Abstract: This paper presents a theoretical basis fcr the srgunent that large exchange rate shocks - such as the rise of the dollar from 1980 to 1985 - may shift historical relationships between exchange rates and trade flows. We begin with partial models in which large exchange rate fluctuations lead to entry or exit decisions that are not reversed when the currency returns to its previous level. When we develop a simple model of the feedback from "hysteresis" in trade to the exchange rate itself. Here we see that a large capital inflow, which leads to an initial appreciation, can result in a persistent reduction in the exchange rate consistent with trade balance.

799 citations

Journal ArticleDOI
TL;DR: In this article, the authors present a theoretical basis for the argument that large exchange rate shocks may have persistent effects on trade flows and the equilibrium exchange rate itself, and develop a simple model of the feedback from hysteresis in trade to the exchange rate.
Abstract: This paper presents a theoretical basis for the argument that large exchange rate shocks—such as the 1980s dollar cycle—may have persistent effects on trade flows and the equilibrium exchange rate itself. We begin with a partial-equilibrium model in which large exchange rate fluctuations lead to entry or exit decisions that are not reversed when the currency returns to its previous level. Then we develop a simple model of the feedback from hysteresis in trade to the exchange rate itself. Here we see that a large capital inflow, which leads to an initial appreciation, can result in a persistent reduction in the exchange rate consistent with trade balance.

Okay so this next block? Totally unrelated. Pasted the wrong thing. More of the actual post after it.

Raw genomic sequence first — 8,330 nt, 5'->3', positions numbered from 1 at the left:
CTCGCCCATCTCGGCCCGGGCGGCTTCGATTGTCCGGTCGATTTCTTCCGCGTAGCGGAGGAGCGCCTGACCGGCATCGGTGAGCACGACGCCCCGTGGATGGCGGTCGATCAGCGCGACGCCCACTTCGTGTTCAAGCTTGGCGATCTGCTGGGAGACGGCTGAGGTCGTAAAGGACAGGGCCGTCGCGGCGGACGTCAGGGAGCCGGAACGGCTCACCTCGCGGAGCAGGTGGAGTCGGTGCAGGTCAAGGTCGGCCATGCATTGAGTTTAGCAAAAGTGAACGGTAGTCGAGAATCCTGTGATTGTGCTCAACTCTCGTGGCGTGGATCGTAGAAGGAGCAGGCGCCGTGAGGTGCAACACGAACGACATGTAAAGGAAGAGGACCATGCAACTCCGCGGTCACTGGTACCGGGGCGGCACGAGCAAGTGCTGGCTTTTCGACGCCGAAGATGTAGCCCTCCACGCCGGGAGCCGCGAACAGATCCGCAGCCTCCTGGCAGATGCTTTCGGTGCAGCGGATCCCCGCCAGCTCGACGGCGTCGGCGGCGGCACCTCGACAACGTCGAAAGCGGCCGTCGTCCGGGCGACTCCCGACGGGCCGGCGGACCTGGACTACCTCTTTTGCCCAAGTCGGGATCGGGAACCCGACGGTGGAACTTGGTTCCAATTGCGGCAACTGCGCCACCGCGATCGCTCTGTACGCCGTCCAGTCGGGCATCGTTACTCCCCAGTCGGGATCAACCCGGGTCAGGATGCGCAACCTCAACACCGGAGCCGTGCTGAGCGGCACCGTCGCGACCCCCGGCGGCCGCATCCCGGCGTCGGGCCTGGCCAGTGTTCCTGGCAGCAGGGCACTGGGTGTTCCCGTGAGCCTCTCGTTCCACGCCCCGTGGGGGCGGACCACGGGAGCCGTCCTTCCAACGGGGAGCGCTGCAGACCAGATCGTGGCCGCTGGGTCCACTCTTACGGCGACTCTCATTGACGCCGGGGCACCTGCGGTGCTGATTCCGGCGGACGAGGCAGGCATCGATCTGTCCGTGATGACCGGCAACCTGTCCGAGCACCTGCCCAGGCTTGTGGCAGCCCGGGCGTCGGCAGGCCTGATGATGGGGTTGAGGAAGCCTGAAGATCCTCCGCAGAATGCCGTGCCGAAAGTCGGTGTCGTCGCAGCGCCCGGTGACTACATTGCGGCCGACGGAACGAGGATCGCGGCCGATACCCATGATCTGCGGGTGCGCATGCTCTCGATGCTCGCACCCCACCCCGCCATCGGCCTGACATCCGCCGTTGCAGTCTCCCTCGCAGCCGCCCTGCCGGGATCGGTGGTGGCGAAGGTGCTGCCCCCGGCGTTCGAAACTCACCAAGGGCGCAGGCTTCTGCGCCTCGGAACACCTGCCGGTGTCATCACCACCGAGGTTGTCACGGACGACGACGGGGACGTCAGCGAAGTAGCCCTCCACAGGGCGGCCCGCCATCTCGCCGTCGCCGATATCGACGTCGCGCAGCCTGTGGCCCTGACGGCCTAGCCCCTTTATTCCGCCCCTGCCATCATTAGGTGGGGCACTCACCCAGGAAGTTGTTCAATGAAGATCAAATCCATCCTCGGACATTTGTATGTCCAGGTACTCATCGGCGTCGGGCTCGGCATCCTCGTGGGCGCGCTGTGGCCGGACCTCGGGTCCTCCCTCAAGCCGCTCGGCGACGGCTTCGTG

730 citations

Posted Content
TL;DR: This paper proposed a variant of the Melitz model that can account for all the facts and showed that high quality firms are the most competitive, with heterogeneous quality increasing with firms' heterogeneous cost.
Abstract: Bilateral, product-level data exhibit a number of strong patterns that can be used to evaluate international trade theories, notably the spatial incidence of "export zeros" (correlated with distance and importer size), and of export unit values (positively related to distance) We show that leading theoretical trade models fail to explain at least some of these facts, and propose a variant of the Melitz model that can account for all the facts In our model, high quality firms are the most competitive, with heterogeneous quality increasing with firms’ heterogeneous cost

663 citations


Cited by
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Journal Article
TL;DR: This research examines the interaction between demand and socioeconomic attributes through Mixed Logit models and the state of art in the field of automatic transport systems in the CityMobil project.
Abstract: 2 1 The innovative transport systems and the CityMobil project 10 1.1 The research questions 10 2 The state of art in the field of automatic transport systems 12 2.1 Case studies and demand studies for innovative transport systems 12 3 The design and implementation of surveys 14 3.1 Definition of experimental design 14 3.2 Questionnaire design and delivery 16 3.3 First analyses on the collected sample 18 4 Calibration of Logit Multionomial demand models 21 4.1 Methodology 21 4.2 Calibration of the “full” model. 22 4.3 Calibration of the “final” model 24 4.4 The demand analysis through the final Multinomial Logit model 25 5 The analysis of interaction between the demand and socioeconomic attributes 31 5.1 Methodology 31 5.2 Application of Mixed Logit models to the demand 31 5.3 Analysis of the interactions between demand and socioeconomic attributes through Mixed Logit models 32 5.4 Mixed Logit model and interaction between age and the demand for the CTS 38 5.5 Demand analysis with Mixed Logit model 39 6 Final analyses and conclusions 45 6.1 Comparison between the results of the analyses 45 6.2 Conclusions 48 6.3 Answers to the research questions and future developments 52

4,784 citations

Journal ArticleDOI